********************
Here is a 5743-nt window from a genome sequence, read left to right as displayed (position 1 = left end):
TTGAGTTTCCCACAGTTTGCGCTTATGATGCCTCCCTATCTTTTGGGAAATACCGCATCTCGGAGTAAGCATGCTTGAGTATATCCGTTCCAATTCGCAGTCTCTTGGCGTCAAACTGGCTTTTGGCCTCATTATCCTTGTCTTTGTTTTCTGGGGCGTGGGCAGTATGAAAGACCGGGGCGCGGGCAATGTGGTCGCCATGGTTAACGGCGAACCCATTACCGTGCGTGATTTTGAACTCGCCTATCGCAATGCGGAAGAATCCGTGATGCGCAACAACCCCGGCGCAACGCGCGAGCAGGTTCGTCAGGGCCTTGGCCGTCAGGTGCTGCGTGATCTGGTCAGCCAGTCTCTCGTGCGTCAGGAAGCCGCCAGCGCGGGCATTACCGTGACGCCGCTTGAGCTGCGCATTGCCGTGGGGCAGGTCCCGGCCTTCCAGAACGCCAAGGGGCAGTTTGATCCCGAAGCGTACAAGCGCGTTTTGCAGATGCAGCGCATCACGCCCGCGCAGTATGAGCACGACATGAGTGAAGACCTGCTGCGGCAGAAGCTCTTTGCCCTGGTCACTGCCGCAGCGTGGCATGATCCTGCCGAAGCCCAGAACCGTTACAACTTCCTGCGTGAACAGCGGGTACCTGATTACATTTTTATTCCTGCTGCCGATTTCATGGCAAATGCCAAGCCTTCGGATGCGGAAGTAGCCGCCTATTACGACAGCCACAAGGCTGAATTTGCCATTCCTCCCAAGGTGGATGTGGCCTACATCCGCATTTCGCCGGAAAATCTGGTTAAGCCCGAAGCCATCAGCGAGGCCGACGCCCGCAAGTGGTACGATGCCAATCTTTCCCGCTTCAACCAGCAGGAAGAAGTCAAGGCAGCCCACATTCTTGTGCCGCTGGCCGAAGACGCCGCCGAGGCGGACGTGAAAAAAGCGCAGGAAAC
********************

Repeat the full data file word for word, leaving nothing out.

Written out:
Here is a 5743-nt window from a genome sequence, read left to right as displayed (position 1 = left end):
TTGAGTTTCCCACAGTTTGCGCTTATGATGCCTCCCTATCTTTTGGGAAATACCGCATCTCGGAGTAAGCATGCTTGAGTATATCCGTTCCAATTCGCAGTCTCTTGGCGTCAAACTGGCTTTTGGCCTCATTATCCTTGTCTTTGTTTTCTGGGGCGTGGGCAGTATGAAAGACCGGGGCGCGGGCAATGTGGTCGCCATGGTTAACGGCGAACCCATTACCGTGCGTGATTTTGAACTCGCCTATCGCAATGCGGAAGAATCCGTGATGCGCAACAACCCCGGCGCAACGCGCGAGCAGGTTCGTCAGGGCCTTGGCCGTCAGGTGCTGCGTGATCTGGTCAGCCAGTCTCTCGTGCGTCAGGAAGCCGCCAGCGCGGGCATTACCGTGACGCCGCTTGAGCTGCGCATTGCCGTGGGGCAGGTCCCGGCCTTCCAGAACGCCAAGGGGCAGTTTGATCCCGAAGCGTACAAGCGCGTTTTGCAGATGCAGCGCATCACGCCCGCGCAGTATGAGCACGACATGAGTGAAGACCTGCTGCGGCAGAAGCTCTTTGCCCTGGTCACTGCCGCAGCGTGGCATGATCCTGCCGAAGCCCAGAACCGTTACAACTTCCTGCGTGAACAGCGGGTACCTGATTACATTTTTATTCCTGCTGCCGATTTCATGGCAAATGCCAAGCCTTCGGATGCGGAAGTAGCCGCCTATTACGACAGCCACAAGGCTGAATTTGCCATTCCTCCCAAGGTGGATGTGGCCTACATCCGCATTTCGCCGGAAAATCTGGTTAAGCCCGAAGCCATCAGCGAGGCCGACGCCCGCAAGTGGTACGATGCCAATCTTTCCCGCTTCAACCAGCAGGAAGAAGTCAAGGCAGCCCACATTCTTGTGCCGCTGGCCGAAGACGCCGCCGAGGCGGACGTGAAAAAAGCGCAGGAAAC